Tuesday, 27 October 1998

Ngaio Marsh: Spinsters in Jeopardy (1954)

Edition: Fontana, 1973
Review number: 146

Much though I think Ngaio Marsh writes better when she goes beyond the standard situations of the crime genre, Spinsters in Jeopardy doesn't really work. It is a thriller rather than a detective story; the identities of the bad guys are known from the start and it is just a matter of accumulating evidence, which is done by infiltrating their headquarters - a medieval castle now the home of an exotic cult which is a cover for a drugs cartel - and catching them in their vile activities. In fact, she has exchanged the conventional gestures of Agatha Christie for those of second-rate thirties thrillers, and she should really have left them alone.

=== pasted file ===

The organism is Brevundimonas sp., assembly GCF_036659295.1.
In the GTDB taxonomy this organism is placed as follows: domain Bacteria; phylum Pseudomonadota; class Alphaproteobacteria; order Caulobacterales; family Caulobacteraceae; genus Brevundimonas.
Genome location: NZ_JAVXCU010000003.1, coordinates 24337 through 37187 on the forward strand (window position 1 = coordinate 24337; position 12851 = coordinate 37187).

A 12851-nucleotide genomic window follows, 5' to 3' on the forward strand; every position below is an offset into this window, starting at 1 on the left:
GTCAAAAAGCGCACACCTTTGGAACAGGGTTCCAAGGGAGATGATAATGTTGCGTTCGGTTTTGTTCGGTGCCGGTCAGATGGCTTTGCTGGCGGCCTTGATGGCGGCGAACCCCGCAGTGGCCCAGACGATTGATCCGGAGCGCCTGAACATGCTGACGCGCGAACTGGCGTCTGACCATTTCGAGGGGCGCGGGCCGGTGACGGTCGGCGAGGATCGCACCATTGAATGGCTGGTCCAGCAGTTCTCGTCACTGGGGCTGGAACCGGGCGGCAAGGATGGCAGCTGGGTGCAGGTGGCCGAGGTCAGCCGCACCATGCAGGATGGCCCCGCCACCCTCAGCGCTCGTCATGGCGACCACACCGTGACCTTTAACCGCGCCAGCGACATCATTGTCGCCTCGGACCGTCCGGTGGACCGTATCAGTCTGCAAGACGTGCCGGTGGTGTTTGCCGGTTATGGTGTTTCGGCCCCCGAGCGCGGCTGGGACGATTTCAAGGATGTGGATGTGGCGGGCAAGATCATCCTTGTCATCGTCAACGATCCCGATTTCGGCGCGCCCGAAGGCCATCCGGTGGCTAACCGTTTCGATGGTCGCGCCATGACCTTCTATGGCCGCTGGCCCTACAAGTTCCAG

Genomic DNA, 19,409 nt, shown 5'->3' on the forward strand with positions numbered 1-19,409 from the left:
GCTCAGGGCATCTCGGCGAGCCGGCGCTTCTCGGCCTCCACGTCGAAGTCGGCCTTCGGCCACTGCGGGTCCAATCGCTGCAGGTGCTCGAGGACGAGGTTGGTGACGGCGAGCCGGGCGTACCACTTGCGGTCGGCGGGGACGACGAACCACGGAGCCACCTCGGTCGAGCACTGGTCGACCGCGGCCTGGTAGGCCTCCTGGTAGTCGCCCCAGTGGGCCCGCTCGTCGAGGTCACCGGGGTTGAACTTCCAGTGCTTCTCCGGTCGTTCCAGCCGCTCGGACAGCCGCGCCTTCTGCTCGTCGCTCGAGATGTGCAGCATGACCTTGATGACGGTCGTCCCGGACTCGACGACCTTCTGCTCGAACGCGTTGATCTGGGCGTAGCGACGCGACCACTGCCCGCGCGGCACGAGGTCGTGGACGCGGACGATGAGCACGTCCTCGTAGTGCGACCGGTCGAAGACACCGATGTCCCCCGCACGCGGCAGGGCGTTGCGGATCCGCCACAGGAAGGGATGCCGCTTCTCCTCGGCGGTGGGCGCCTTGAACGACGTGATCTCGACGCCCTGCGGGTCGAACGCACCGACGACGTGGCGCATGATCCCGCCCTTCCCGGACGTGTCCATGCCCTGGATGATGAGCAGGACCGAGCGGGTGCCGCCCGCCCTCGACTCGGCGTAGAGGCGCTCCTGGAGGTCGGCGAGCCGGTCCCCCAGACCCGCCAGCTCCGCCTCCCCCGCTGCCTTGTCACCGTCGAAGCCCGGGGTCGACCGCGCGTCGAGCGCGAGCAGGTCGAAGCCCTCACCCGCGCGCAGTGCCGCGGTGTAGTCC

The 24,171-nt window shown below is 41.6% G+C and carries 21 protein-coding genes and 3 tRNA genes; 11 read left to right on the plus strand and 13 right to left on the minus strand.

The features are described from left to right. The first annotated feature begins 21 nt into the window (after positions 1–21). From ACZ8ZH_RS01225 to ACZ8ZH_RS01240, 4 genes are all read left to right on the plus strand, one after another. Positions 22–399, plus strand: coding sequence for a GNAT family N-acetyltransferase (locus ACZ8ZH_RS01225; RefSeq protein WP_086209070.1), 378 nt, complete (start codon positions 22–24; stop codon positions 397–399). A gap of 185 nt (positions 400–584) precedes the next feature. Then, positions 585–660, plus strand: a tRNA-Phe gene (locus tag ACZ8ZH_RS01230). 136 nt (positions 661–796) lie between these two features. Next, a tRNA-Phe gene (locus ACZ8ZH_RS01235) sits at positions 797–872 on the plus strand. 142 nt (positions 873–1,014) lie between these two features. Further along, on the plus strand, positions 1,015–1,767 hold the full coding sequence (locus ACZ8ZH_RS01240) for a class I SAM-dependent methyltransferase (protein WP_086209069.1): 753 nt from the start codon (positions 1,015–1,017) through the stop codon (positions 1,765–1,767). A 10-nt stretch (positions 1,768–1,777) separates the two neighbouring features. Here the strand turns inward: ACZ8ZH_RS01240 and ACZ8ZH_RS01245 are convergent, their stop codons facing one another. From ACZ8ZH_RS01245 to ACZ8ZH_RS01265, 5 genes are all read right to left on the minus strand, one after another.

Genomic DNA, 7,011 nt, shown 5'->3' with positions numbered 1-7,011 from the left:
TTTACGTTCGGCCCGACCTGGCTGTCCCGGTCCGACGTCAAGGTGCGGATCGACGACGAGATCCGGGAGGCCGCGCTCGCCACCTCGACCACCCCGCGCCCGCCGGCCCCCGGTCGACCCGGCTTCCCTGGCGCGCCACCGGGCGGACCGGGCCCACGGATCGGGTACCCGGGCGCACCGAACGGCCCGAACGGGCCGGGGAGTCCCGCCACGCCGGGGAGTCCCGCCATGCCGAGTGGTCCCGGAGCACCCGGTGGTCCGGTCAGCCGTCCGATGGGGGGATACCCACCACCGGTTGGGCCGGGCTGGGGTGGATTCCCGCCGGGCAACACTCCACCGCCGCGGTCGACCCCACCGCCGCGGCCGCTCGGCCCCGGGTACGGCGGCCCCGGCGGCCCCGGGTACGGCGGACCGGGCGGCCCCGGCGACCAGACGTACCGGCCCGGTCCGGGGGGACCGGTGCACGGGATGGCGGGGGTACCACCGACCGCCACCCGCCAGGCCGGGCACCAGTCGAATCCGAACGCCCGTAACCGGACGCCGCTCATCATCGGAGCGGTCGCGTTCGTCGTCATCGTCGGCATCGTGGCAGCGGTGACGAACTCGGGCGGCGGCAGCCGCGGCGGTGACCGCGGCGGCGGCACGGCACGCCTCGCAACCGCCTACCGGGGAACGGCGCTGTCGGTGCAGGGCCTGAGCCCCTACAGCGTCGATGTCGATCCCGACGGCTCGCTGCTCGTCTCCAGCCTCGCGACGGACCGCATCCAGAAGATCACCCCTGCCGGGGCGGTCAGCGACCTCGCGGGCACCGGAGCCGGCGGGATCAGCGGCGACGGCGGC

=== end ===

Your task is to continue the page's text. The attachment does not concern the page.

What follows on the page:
Aside from this, Spinsters in Jeopardy has a distinctly stereotypical view of the French character, which reminds one of more chauvinistic writes such as Christie, and it also suffers by reusing several elements from earlier - and superior - Marsh novel about a conman running a cult as a front for drug smuggling (Death in Ecstasy).

All in all, this is one of her books that is perhaps best avoided.

No comments: